On a mission to arrest the ruthless crime lord Tama
On a mission to arrest the ruthless crime
lord Tama (Ray Sahetapy) who runs
the city, an elite police SWAT team carries out a raid on the crumbling
15-storey Jakarta apartment block that is his headquarters.
the worst killers, drug dealers, thieves and gangsters in town, the building is
a maze, a high-rise death trap.
Led by the tough, no-nonsense Jaka (Joe
Taslim) the team methodically make their way through the building, floor by
floor, cuffing suspects and climbing higher, towards the penthouse, where Tama
waits with his two most trusted henchmen; the intelligent, business-like Andi (Doni Alamsyah) and the psychotic,
fearsome Mad Dog (Yayan Ruhian).
ambushed and decimated by Tama’s heavily armed, machine gun-totting
footsoldiers, the surviving members of the team, led by rookie cop and
expectant father Rama (Iko Uwais), must
engage in an increasingly desperate battle for survival. With no escape, no chance of
reinforcements and with guns giving way to sticks, knives, machetes and furious
hand-to-hand combat, Rama faces the fight of his life.
sweaty, pulse-pounding shot of adrenaline straight to the heart that’s already
wowed audiences at the Toronto and Sundance festivals, The Raid is an action movie game-changer not because it does
anything particularly original or innovative (it really doesn’t) but because it
strips the genre back to basics and delivers a lean, stripped-to-the-bone carnival
is brutally simplistic – lone hero cop takes on army of baddies, much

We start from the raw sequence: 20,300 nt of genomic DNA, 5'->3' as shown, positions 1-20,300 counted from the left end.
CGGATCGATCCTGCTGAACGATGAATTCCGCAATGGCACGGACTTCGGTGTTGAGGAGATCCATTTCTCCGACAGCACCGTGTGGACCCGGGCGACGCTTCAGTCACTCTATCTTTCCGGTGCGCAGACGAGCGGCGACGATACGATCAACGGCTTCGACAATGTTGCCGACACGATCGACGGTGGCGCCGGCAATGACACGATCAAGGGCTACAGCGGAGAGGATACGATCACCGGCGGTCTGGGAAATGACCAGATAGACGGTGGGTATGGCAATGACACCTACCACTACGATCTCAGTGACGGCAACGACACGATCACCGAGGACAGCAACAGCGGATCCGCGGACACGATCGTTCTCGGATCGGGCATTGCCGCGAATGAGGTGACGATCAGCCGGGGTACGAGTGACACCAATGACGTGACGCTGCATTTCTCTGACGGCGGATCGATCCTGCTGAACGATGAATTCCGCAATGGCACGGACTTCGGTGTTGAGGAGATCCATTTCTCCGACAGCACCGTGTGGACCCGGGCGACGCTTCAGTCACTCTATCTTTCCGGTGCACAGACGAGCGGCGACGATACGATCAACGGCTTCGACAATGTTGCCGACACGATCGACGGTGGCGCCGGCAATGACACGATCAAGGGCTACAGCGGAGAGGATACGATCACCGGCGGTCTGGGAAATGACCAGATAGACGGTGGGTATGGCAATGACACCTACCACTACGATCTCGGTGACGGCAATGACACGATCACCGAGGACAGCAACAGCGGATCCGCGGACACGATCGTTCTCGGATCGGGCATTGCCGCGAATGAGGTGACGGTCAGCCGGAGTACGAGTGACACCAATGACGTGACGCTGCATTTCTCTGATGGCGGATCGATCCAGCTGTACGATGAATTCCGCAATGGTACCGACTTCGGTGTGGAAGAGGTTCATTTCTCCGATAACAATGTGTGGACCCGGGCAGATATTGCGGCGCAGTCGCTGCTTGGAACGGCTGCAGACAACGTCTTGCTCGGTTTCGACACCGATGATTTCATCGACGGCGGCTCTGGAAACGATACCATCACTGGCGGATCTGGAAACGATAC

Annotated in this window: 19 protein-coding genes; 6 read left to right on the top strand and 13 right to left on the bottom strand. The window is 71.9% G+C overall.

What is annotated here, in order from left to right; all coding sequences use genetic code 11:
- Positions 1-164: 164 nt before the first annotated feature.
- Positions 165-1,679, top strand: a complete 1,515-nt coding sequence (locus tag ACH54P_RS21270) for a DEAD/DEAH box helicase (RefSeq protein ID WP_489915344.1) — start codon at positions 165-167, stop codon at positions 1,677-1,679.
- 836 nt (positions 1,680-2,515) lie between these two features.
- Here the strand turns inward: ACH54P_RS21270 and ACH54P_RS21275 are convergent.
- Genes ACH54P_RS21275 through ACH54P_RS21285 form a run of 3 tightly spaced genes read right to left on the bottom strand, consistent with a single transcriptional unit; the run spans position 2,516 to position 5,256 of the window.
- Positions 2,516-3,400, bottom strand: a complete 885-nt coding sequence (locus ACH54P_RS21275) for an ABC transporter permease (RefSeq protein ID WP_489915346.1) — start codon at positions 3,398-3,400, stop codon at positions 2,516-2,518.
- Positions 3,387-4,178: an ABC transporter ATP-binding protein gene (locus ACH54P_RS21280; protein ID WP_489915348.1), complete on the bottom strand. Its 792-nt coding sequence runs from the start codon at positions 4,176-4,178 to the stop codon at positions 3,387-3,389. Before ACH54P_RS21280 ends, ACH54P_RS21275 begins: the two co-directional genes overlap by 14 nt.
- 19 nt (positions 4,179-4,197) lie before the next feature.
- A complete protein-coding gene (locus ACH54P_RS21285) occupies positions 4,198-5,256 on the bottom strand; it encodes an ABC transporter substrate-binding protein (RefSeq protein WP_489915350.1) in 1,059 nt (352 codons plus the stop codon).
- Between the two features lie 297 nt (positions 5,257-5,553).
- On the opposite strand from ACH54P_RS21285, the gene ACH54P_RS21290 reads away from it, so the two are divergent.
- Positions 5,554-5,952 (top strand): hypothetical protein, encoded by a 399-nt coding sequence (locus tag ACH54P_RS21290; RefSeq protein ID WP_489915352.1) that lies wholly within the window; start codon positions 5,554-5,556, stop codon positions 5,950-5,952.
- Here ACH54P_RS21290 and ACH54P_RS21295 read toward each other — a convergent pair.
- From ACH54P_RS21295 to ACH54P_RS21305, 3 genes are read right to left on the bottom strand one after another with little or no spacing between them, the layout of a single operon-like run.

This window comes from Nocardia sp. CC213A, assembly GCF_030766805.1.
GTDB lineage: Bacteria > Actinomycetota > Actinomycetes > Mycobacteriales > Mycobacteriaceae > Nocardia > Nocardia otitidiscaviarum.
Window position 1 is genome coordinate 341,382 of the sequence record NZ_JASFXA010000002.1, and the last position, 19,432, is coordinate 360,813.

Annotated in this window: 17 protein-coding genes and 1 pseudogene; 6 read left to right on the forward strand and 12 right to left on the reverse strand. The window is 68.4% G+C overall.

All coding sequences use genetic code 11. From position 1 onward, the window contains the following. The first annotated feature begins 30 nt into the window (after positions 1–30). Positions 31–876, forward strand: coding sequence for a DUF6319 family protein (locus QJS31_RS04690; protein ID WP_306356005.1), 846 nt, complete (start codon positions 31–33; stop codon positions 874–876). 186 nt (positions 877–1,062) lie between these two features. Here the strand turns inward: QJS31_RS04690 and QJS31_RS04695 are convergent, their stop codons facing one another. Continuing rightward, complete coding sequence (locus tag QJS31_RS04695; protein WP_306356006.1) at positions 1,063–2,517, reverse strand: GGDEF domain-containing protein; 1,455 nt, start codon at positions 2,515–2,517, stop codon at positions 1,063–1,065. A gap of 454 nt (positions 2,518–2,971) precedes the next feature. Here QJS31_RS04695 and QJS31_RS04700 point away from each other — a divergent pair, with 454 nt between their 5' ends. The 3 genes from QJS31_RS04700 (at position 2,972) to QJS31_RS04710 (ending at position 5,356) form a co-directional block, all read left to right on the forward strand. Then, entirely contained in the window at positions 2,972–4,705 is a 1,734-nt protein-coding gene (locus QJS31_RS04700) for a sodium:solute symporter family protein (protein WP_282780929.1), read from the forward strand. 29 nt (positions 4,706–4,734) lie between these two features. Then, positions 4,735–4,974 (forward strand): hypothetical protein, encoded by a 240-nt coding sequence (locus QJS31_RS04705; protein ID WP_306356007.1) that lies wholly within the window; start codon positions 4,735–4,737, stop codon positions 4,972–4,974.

ass-kicking ensues – but you don’t go to see a movie like The Raid expecting All The
President’s Men. And The Raid truly is a movie! It’s constantly in motion, a propulsive engine that builds
and builds and builds momentum,
putting you on the edge of your seat from the first scenes of the film and
keeping you there as Rama trains, prays, suits up, joins his team and is on the
way to the job, the tension and claustrophobia building to unbearable heights
as the team venture into enemy territory before exploding into violence. From that point on, The Raid is one extended, relentless,
visceral fight occurring more or less in real-time as Uwais bounces around the
building like a human cartoon character indulging in outrageously balletic,
bruising, bone-crunching scenes of violence that have a scrappy elegance to
them that feels utterly real.
writer/director Gareth Evans has
crafted a dazzling, beautiful piece of mayhem and in Iko Uwais has unleashed on
the world an action star with intensity and charisma to burn. The
Raid is frankly a stunning film; there’s nothing superfluous about it,
absolutely no flab. What you see
is what you get; pure entertainment.
It’ll leave you breathless and battered in a corner.